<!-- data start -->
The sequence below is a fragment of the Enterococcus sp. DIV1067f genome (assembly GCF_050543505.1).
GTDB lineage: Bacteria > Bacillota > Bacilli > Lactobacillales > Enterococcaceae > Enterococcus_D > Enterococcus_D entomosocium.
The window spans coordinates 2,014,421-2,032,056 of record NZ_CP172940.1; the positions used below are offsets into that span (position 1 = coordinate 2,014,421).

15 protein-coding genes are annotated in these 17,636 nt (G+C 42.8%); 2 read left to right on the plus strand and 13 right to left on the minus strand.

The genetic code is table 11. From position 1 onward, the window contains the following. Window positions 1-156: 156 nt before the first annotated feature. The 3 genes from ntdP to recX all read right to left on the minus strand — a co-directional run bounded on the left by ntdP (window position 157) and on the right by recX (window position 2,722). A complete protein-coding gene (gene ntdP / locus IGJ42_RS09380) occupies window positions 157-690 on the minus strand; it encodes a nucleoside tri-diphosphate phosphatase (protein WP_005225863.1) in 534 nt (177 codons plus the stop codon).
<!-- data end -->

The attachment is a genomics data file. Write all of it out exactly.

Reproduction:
The sequence below is a fragment of the Enterococcus sp. DIV1067f genome (assembly GCF_050543505.1).
GTDB lineage: Bacteria > Bacillota > Bacilli > Lactobacillales > Enterococcaceae > Enterococcus_D > Enterococcus_D entomosocium.
The window spans coordinates 2,014,421-2,032,056 of record NZ_CP172940.1; the positions used below are offsets into that span (position 1 = coordinate 2,014,421).

15 protein-coding genes are annotated in these 17,636 nt (G+C 42.8%); 2 read left to right on the plus strand and 13 right to left on the minus strand.

The genetic code is table 11. From position 1 onward, the window contains the following. Window positions 1-156: 156 nt before the first annotated feature. The 3 genes from ntdP to recX all read right to left on the minus strand — a co-directional run bounded on the left by ntdP (window position 157) and on the right by recX (window position 2,722). A complete protein-coding gene (gene ntdP / locus IGJ42_RS09380) occupies window positions 157-690 on the minus strand; it encodes a nucleoside tri-diphosphate phosphatase (protein WP_005225863.1) in 534 nt (177 codons plus the stop codon).